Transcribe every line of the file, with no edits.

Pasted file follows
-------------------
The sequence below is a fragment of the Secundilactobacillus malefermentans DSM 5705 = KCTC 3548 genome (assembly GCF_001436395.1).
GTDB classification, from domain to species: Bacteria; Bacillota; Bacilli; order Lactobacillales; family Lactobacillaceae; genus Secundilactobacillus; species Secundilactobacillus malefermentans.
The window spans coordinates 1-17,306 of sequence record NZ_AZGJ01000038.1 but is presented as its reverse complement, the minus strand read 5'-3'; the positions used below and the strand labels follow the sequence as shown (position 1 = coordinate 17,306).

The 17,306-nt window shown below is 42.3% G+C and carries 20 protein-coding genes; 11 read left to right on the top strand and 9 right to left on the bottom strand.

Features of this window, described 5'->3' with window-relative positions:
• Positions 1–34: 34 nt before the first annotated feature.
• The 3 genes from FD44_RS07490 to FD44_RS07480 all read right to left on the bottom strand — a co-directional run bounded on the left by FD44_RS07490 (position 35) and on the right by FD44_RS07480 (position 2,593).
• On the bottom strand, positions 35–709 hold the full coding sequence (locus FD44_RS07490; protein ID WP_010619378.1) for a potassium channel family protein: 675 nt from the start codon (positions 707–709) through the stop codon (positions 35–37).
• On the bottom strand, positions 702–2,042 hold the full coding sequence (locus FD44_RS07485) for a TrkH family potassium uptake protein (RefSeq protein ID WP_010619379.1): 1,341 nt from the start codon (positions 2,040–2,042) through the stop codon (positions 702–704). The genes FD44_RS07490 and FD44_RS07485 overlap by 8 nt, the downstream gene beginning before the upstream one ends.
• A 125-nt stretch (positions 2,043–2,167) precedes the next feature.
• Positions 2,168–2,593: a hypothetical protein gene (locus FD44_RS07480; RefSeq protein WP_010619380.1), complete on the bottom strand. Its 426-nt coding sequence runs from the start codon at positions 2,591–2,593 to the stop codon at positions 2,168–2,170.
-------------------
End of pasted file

The sequence below is a fragment of the Secundilactobacillus malefermentans DSM 5705 = KCTC 3548 genome (assembly GCF_001436395.1).
GTDB classification, from domain to species: Bacteria; Bacillota; Bacilli; order Lactobacillales; family Lactobacillaceae; genus Secundilactobacillus; species Secundilactobacillus malefermentans.
The window spans coordinates 1-17,306 of sequence record NZ_AZGJ01000038.1 but is presented as its reverse complement, the minus strand read 5'-3'; the positions used below and the strand labels follow the sequence as shown (position 1 = coordinate 17,306).

The 17,306-nt window shown below is 42.3% G+C and carries 20 protein-coding genes; 11 read left to right on the top strand and 9 right to left on the bottom strand.

Features of this window, described 5'->3' with window-relative positions:
• Positions 1–34: 34 nt before the first annotated feature.
• The 3 genes from FD44_RS07490 to FD44_RS07480 all read right to left on the bottom strand — a co-directional run bounded on the left by FD44_RS07490 (position 35) and on the right by FD44_RS07480 (position 2,593).
• On the bottom strand, positions 35–709 hold the full coding sequence (locus FD44_RS07490; protein ID WP_010619378.1) for a potassium channel family protein: 675 nt from the start codon (positions 707–709) through the stop codon (positions 35–37).
• On the bottom strand, positions 702–2,042 hold the full coding sequence (locus FD44_RS07485) for a TrkH family potassium uptake protein (RefSeq protein ID WP_010619379.1): 1,341 nt from the start codon (positions 2,040–2,042) through the stop codon (positions 702–704). The genes FD44_RS07490 and FD44_RS07485 overlap by 8 nt, the downstream gene beginning before the upstream one ends.
• A 125-nt stretch (positions 2,043–2,167) precedes the next feature.
• Positions 2,168–2,593: a hypothetical protein gene (locus FD44_RS07480; RefSeq protein WP_010619380.1), complete on the bottom strand. Its 426-nt coding sequence runs from the start codon at positions 2,591–2,593 to the stop codon at positions 2,168–2,170.